You now need an anti-ad-blocking script to access some websites.
A few years ago when ads on the Internet became really obnoxious, users began to use ad-blocking browser extensions. Using these extensions saved users appreciable bandwidth, improved browsing performance, and made for a better user experience.
However, it created ad revenue losses for websites which rely almost exclusively on ads to pay the bills. Some websites responded by politely asking users to enable ads on their website, while others took a more aggressive approach where they out-right blocked users with ad-blockers from accessing their website. Examples right off the top of my head include Forbes, and The Atlantic, but there are many, many more.
So, now users and developers are responding to the more aggressive tactics by using anti-ad-blockers: browser extensions which hide ad blocking functionality in your browser so sites like Forbes and The Atlantic cannot detect you have an ad blocker. A handful of websites have already figured it out, and are blocking access to anti-ad-blockers. I kid you not: anti-anti-ad-blockers are already being developed and used by an active minority. We will stick to discussing anti-ad-blockers for now, though. Anti-anti-ad-blockers we’ll treat later.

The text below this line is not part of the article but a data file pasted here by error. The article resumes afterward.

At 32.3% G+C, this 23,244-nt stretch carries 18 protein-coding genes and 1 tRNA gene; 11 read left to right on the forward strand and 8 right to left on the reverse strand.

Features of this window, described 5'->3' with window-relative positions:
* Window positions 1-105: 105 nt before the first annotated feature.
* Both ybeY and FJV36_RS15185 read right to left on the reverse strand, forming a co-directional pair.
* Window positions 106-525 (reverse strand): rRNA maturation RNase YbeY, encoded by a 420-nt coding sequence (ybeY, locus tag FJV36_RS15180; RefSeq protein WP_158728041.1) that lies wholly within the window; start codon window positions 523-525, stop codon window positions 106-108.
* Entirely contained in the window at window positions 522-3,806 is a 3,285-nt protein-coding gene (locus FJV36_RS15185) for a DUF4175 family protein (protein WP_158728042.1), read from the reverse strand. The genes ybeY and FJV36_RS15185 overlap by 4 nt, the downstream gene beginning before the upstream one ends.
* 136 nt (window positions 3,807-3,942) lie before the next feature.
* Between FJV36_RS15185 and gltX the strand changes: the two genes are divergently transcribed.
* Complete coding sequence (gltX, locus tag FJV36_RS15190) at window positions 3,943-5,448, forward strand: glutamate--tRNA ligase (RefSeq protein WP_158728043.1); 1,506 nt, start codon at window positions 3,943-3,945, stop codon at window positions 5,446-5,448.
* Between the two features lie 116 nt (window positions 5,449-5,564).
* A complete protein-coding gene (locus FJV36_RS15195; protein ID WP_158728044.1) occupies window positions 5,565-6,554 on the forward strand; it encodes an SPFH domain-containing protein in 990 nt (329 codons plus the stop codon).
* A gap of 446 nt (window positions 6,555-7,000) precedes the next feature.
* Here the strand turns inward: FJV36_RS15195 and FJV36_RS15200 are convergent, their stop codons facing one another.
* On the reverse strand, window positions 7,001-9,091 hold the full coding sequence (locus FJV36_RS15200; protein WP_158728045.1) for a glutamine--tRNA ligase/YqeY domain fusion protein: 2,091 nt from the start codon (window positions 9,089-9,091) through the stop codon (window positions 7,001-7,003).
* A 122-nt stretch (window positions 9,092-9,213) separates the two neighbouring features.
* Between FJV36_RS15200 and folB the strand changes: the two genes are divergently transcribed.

How to bypass websites that require you to disable adblock
For now, implementing this requires more than just a simple one-click install. As a result, we recommend this only to more advanced users who know what they’re doing.
Please note that this method has been verified only on Firefox and Chrome.
Step 1 is simple. Download and install your favorite ad blocker. We recommend uBlock Origin.
Step 2 is to install Tampermonkey, a popular userscript manager.
Step 3 is to visit the Anti-Adblock Killer page on GitHub and install their scripts in Tampermonkey as well add their Anti-Adblock Killer list to your adblocker.
That’s it. Now you can keep your ad blocker on while accessing sites that block your ad blocker. I personally think this is getting out of hand, but to each his own.